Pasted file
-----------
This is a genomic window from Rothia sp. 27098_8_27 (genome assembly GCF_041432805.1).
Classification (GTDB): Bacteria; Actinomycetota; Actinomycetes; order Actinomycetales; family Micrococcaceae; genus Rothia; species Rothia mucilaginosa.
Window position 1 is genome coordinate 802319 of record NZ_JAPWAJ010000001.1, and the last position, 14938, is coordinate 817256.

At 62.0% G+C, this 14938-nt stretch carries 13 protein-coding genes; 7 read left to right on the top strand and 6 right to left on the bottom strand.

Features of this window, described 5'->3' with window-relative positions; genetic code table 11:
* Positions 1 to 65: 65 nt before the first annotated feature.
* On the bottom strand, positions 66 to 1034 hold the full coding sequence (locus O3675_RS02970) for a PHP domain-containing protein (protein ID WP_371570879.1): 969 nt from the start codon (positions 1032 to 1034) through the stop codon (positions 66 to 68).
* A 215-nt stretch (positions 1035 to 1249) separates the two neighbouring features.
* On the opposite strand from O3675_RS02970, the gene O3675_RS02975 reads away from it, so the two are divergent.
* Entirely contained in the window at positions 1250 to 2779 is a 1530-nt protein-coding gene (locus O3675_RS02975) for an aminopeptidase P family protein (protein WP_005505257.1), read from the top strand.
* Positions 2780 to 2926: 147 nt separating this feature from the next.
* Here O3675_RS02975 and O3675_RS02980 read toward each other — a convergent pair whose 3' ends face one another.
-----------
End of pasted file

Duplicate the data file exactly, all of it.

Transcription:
This is a genomic window from Rothia sp. 27098_8_27 (genome assembly GCF_041432805.1).
Classification (GTDB): Bacteria; Actinomycetota; Actinomycetes; order Actinomycetales; family Micrococcaceae; genus Rothia; species Rothia mucilaginosa.
Window position 1 is genome coordinate 802319 of record NZ_JAPWAJ010000001.1, and the last position, 14938, is coordinate 817256.

At 62.0% G+C, this 14938-nt stretch carries 13 protein-coding genes; 7 read left to right on the top strand and 6 right to left on the bottom strand.

Features of this window, described 5'->3' with window-relative positions; genetic code table 11:
* Positions 1 to 65: 65 nt before the first annotated feature.
* On the bottom strand, positions 66 to 1034 hold the full coding sequence (locus O3675_RS02970) for a PHP domain-containing protein (protein ID WP_371570879.1): 969 nt from the start codon (positions 1032 to 1034) through the stop codon (positions 66 to 68).
* A 215-nt stretch (positions 1035 to 1249) separates the two neighbouring features.
* On the opposite strand from O3675_RS02970, the gene O3675_RS02975 reads away from it, so the two are divergent.
* Entirely contained in the window at positions 1250 to 2779 is a 1530-nt protein-coding gene (locus O3675_RS02975) for an aminopeptidase P family protein (protein WP_005505257.1), read from the top strand.
* Positions 2780 to 2926: 147 nt separating this feature from the next.
* Here O3675_RS02975 and O3675_RS02980 read toward each other — a convergent pair whose 3' ends face one another.